Tiger Woods and Rory McIlroy’s TGL debut delayed until 2025

The new golf league founded by Tiger Woods and Rory McIlroy was intended to be tech-forward with competition held on simulators indoors, protecting the game’s top players from the elements. But a power outage ruined the roof of TGL’s massive Florida headquarters, and the league announced Monday that it would delay its launch by at least a full year.

The delay had been expected in recent days after video footage revealed the extent of the damage at SoFi Center in Palm Beach Gardens, Fla.: a deflated and destroyed bubble that left the interior of the facility exposed. A temporary power system failed overnight Nov. 14, the league said, causing the dome to deflate.

“I’ve been a believer in TGL, and as the momentum has built this past year, I’m even more excited about what this can become for fans of the game all around the world,” Woods said in a statement Monday. “Although the events of last week will force us to make adjustments to our timelines, I’m fully confident that this concept will be brought to life by our great committed players.”

The league, which had lined up PGA Tour players Woods, McIlroy, Justin Thomas, Collin Morikawa and Patrick Cantlay, now hopes to stage its inaugural season in early 2025. League officials said in a statement that they have already “begun to update plans and timelines and are confident that the extension will only improve our delivery.”

The league, relying on an indoor simulator rather than a traditional 18-hole outdoor course, had recently announced four-man rosters for six teams and planned to begin play Jan. 9. TGL had signed a deal with ESPN and planned to stage its events on Monday nights from January to March, before the PGA Tour season heats up.

That tight window made it difficult to postpone the season for a few weeks or months. In delaying the start by at least a full year, TGL officials said they had to consider construction timelines, player schedules and ESPN’s prime-time TV schedule.

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“The postponement brings mixed feelings of disappointment and excitement,” McIlroy said in a statement. “Above all, we are happy that no one was injured. We are looking forward to the launch of TGL. Given the circumstances, while the delay is disappointing, the postponement will allow us to regroup, refocus and return stronger.”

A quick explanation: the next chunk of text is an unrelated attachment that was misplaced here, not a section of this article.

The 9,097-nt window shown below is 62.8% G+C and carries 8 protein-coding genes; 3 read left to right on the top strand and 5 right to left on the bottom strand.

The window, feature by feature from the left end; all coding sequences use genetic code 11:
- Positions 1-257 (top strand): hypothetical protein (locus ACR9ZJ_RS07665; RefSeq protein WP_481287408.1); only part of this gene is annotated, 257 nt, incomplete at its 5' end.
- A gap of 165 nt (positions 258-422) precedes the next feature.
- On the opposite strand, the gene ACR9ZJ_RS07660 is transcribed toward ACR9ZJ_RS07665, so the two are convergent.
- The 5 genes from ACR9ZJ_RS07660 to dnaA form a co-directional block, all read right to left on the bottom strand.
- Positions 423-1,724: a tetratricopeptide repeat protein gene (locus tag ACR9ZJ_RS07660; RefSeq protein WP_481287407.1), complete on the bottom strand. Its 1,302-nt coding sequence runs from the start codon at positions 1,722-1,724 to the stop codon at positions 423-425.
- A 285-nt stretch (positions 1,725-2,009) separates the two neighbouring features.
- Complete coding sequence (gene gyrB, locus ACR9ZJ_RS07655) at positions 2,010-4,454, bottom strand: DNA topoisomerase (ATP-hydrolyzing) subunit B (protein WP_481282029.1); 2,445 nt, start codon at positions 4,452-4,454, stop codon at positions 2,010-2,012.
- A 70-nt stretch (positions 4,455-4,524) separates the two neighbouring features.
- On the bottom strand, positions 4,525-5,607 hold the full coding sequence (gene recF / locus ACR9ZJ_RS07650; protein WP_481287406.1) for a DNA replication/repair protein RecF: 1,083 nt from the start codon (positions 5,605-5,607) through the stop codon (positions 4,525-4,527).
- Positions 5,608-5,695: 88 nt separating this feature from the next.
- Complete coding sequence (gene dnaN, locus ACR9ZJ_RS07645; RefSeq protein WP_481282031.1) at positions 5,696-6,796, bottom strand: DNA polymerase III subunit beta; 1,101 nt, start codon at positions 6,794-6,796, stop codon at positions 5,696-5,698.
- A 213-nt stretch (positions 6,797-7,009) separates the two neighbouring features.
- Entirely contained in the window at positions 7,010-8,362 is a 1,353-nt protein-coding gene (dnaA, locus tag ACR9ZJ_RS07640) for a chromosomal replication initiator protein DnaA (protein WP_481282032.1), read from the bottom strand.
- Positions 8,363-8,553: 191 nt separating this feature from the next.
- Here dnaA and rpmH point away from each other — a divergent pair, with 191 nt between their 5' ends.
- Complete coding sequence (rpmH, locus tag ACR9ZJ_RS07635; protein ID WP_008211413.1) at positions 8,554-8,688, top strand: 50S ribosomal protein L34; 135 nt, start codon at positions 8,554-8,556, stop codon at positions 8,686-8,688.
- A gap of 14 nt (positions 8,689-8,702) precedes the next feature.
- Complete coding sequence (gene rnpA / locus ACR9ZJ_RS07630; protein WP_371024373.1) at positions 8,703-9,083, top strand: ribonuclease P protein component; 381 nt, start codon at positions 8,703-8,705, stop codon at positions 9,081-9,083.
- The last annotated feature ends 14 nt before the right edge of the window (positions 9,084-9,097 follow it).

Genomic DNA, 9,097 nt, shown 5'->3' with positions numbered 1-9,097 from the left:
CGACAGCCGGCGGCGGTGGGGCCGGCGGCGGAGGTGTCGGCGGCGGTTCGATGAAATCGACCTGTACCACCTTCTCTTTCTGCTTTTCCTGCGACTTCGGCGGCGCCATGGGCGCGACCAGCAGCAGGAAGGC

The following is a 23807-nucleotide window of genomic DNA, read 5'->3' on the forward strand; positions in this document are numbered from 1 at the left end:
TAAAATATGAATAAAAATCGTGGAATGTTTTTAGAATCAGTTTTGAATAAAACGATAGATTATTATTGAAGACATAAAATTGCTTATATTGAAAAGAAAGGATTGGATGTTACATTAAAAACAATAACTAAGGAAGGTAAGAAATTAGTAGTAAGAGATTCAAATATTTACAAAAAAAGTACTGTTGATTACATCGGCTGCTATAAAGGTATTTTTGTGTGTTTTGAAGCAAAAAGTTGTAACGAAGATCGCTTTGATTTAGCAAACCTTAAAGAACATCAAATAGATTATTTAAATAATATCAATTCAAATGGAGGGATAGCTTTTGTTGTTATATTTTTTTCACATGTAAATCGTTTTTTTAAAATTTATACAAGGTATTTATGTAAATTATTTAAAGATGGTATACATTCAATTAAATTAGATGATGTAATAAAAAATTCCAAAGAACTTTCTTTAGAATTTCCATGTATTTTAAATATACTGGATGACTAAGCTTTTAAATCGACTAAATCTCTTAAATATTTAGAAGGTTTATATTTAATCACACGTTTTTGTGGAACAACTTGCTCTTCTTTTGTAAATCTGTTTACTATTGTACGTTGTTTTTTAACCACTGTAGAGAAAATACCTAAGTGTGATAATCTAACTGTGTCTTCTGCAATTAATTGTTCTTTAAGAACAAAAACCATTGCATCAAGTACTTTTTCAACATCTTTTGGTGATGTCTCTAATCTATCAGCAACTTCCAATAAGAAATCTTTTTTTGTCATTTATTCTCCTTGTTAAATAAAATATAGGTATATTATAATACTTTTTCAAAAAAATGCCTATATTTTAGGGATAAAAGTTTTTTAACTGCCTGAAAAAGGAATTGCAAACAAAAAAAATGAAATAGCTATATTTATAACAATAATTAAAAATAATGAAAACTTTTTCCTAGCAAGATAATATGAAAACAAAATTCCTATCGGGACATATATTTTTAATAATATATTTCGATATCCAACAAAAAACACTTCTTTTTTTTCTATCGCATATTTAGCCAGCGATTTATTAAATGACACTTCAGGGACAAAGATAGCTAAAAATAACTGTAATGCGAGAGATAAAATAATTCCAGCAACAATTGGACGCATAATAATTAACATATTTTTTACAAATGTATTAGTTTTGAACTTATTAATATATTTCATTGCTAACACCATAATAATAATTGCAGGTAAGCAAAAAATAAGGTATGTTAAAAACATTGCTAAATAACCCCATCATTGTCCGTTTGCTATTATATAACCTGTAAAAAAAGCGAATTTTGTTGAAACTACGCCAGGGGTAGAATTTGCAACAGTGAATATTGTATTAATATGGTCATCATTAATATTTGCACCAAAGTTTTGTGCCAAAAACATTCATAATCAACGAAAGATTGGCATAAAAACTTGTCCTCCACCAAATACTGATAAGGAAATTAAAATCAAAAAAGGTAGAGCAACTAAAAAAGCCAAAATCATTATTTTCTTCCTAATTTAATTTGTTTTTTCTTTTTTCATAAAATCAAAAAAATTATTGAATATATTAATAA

TGL was pitched as a weekly team competition with all events held at SoFi Center, TGL’s planned 250,000-square-foot facility on the campus of Palm Beach State College. Crews broke ground on the facility in February.

By embracing the team concept, the TGL was viewed as an answer to Saudi Arabia-backed LIV Golf, which features 12 teams playing outdoor golf. But it was launched as a complement to the PGA Tour and had the tour’s backing and support. The league was billed as a fan-friendly alternative that would feature mic’d-up players, a faster pace and myriad betting options.

The brainchild of Woods and McIlroy, the league attracted several deep-pocketed investors. Team owners include Arthur Blank (Atlanta), Fenway Sports Group (Boston), David Blitzer (Jupiter, Fla.), Serena and Venus Williams (Los Angeles), Steve Cohen (New York) and Stephen Curry (San Francisco).

“While this delay has slowed us down for a moment, I’ve always believed challenges present tremendous opportunity,” Blank, who also owns the NFL’s Atlanta Falcons, said in a statement. “I’m confident this pause will allow TGL to present an even more compelling product, the teams to build stronger brands and audiences in our markets and partners more time to plan strong fan engagement programs.”

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